After facing mounting pressure to change its team name, Coachella Valley High School has decided to change its mascot from the “Arabs” to the “Mighty Arabs.”

See what they did there? No? Here’s a brief explanation from Phillip J. Victor at Al Jazeera:

The Coachella Valley High School Arabs will now be known as the Mighty Arabs, after the school district’s board of trustees voted 5-0 on Tuesday to amend the school’s team name. They also agreed to change CVHS’ Arab mascot to look less barbaric and more distinguished.

The changes followed 10 months of collaboration with the American-Arab Anti-Discrimination Committee (ADC), a civil rights group based in Washington, D.C.

ADC had lobbied officials at Coachella Valley Unified School District since November 2013 to amend the school’s team name and drop its mascot – a grimacing face that many Arab-Americans said promoted negative stereotypes.

The new mascot is supposed to be an improvement. Not only did the school’s previous mascot feature all of the worst caricatures of Arabs and Muslims, the school’s representation of Arab culture was equally, if not more, problematic. So-called “Harem girls” marched in band parades and belly dancers performed at halftime during team games. “The mascot is basically an angry ‘Arab’ head – hooknose, long beard, headscarf and all,” Abed Ayoub, ADC’s legal and policy director, said in November when Al Jazeera broke news of the group’s campaign.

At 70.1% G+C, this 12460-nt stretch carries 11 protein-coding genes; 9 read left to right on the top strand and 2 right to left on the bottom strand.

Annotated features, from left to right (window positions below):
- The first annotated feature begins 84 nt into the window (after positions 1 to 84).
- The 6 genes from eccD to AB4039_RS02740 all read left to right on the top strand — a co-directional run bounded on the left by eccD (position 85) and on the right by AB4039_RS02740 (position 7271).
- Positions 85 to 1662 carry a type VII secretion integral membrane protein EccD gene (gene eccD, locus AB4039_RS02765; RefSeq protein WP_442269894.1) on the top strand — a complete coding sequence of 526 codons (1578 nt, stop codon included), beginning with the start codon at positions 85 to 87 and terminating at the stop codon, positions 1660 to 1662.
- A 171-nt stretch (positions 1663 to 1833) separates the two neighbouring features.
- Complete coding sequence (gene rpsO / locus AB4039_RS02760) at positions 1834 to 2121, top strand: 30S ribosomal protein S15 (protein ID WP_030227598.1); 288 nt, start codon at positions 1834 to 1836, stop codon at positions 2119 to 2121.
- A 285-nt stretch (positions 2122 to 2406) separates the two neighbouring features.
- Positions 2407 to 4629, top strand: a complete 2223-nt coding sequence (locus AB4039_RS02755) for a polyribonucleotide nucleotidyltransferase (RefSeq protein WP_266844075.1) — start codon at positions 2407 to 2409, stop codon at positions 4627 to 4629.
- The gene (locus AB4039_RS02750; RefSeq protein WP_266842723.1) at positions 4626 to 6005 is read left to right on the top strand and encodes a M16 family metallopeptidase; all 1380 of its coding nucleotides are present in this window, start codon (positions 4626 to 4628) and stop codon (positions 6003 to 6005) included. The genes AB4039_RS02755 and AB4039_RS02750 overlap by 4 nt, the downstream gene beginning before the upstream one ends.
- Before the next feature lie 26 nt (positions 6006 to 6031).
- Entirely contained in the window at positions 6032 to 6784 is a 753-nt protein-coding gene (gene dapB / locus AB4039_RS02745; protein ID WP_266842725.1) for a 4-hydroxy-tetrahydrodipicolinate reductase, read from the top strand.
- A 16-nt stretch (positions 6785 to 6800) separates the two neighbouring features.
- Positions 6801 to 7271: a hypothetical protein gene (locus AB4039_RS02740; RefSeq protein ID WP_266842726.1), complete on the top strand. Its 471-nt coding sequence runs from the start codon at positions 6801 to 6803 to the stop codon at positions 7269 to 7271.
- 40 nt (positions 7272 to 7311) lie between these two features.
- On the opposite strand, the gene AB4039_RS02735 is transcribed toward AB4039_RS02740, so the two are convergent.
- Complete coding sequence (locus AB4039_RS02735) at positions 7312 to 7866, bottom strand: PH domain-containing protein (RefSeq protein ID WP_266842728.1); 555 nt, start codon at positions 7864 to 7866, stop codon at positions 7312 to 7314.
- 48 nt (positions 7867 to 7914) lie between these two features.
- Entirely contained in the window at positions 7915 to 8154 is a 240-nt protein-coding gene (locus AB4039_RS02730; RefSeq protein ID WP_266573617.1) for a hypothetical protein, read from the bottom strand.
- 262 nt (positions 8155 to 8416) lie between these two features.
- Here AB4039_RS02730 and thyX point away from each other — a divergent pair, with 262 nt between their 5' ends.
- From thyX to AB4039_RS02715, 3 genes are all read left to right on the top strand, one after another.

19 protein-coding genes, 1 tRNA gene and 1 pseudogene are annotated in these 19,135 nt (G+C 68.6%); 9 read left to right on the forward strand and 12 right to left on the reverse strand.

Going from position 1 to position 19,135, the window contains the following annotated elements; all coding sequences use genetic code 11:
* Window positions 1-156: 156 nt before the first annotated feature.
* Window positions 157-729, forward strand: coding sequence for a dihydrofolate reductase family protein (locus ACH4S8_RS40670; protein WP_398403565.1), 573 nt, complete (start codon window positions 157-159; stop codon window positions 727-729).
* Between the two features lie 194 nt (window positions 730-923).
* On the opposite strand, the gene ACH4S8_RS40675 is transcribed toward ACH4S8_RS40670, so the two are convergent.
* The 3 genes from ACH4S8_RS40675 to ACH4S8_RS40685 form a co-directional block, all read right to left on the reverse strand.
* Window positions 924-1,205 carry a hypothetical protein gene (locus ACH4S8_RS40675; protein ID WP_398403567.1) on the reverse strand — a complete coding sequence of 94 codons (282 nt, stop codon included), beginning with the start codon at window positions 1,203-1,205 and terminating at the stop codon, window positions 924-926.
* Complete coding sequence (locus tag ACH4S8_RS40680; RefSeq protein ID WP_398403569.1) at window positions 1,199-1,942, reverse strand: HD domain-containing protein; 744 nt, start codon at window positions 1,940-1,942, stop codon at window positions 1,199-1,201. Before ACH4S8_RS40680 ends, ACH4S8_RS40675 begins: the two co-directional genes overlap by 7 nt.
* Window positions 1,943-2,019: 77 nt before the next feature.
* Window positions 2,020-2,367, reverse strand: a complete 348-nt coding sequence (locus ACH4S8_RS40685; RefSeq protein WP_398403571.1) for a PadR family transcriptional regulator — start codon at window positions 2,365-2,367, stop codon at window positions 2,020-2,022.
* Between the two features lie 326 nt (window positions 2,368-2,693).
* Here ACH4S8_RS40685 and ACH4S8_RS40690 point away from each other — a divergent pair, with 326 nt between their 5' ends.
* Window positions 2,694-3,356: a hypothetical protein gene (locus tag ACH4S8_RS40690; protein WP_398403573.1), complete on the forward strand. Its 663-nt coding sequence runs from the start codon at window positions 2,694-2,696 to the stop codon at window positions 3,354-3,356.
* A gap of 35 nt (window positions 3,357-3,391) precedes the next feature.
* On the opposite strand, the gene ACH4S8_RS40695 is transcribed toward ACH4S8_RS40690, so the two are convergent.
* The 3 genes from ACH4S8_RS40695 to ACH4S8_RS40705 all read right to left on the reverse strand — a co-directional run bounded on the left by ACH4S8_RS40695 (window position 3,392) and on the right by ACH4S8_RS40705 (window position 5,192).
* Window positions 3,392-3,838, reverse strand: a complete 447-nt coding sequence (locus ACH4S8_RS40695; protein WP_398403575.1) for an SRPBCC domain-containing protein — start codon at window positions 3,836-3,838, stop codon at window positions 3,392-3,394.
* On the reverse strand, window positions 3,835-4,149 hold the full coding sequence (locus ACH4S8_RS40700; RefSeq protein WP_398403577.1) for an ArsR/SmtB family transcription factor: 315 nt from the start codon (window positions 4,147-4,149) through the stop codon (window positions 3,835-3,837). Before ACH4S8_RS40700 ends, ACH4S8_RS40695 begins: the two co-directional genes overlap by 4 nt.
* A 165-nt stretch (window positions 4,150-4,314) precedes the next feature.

The new mascot, according to Ayoub, was chosen with input from the local Arab-American community and was designed by Jesus Olivares and Sergio Espinosa, two of the school’s alums who own nearby INKA Printing and Embroidery. “I saw it as a way to turn something into a positive. Also, because I was an alumni and went to school there, I felt like I had to give it a positive look instead of the image they had before,” Olivares said.

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The new image is meant to be a dignified representation of Arab culture. “This process has been a learning experience for everyone involved,” said ADC President Samer Khalaf. “We have had an opportunity to teach those in Coachella Valley about Arab culture and heritage. At the same time, we have had the opportunity to learn about the history of Coachella Valley and its strong connection to the Arab world.”

Everyone involved took pains to mention that the original mascot wasn’t “intentionally” racist, but that intention doesn’t negate impact, and the choice of a another caricature of Arab culture – particularly at a time when Arab-American activists are being attacked and threatened with beheading in Brooklyn – is questionable to me.

(h/t Al Jazeera America)